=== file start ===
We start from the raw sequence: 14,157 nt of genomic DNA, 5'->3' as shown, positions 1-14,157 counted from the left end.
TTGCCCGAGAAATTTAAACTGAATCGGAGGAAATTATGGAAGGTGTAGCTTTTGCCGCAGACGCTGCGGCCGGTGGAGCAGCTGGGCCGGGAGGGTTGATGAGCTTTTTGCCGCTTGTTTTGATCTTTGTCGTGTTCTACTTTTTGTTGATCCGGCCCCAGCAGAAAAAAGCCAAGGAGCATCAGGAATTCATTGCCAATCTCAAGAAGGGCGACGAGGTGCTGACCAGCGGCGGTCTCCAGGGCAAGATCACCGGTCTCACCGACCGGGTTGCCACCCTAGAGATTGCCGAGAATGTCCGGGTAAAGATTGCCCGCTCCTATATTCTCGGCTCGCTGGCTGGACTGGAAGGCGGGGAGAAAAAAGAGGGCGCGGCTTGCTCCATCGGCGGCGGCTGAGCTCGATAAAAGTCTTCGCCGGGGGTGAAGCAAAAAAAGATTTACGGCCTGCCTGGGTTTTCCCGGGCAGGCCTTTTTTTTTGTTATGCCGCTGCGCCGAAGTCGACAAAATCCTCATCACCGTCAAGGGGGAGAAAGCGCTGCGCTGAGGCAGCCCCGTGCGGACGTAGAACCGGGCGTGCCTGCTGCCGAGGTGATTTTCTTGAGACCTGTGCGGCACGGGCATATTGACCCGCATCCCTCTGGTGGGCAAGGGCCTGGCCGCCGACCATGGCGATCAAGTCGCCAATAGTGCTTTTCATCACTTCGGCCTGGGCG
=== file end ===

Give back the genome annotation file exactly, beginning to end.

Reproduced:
We start from the raw sequence: 14,157 nt of genomic DNA, 5'->3' as shown, positions 1-14,157 counted from the left end.
TTGCCCGAGAAATTTAAACTGAATCGGAGGAAATTATGGAAGGTGTAGCTTTTGCCGCAGACGCTGCGGCCGGTGGAGCAGCTGGGCCGGGAGGGTTGATGAGCTTTTTGCCGCTTGTTTTGATCTTTGTCGTGTTCTACTTTTTGTTGATCCGGCCCCAGCAGAAAAAAGCCAAGGAGCATCAGGAATTCATTGCCAATCTCAAGAAGGGCGACGAGGTGCTGACCAGCGGCGGTCTCCAGGGCAAGATCACCGGTCTCACCGACCGGGTTGCCACCCTAGAGATTGCCGAGAATGTCCGGGTAAAGATTGCCCGCTCCTATATTCTCGGCTCGCTGGCTGGACTGGAAGGCGGGGAGAAAAAAGAGGGCGCGGCTTGCTCCATCGGCGGCGGCTGAGCTCGATAAAAGTCTTCGCCGGGGGTGAAGCAAAAAAAGATTTACGGCCTGCCTGGGTTTTCCCGGGCAGGCCTTTTTTTTTGTTATGCCGCTGCGCCGAAGTCGACAAAATCCTCATCACCGTCAAGGGGGAGAAAGCGCTGCGCTGAGGCAGCCCCGTGCGGACGTAGAACCGGGCGTGCCTGCTGCCGAGGTGATTTTCTTGAGACCTGTGCGGCACGGGCATATTGACCCGCATCCCTCTGGTGGGCAAGGGCCTGGCCGCCGACCATGGCGATCAAGTCGCCAATAGTGCTTTTCATCACTTCGGCCTGGGCG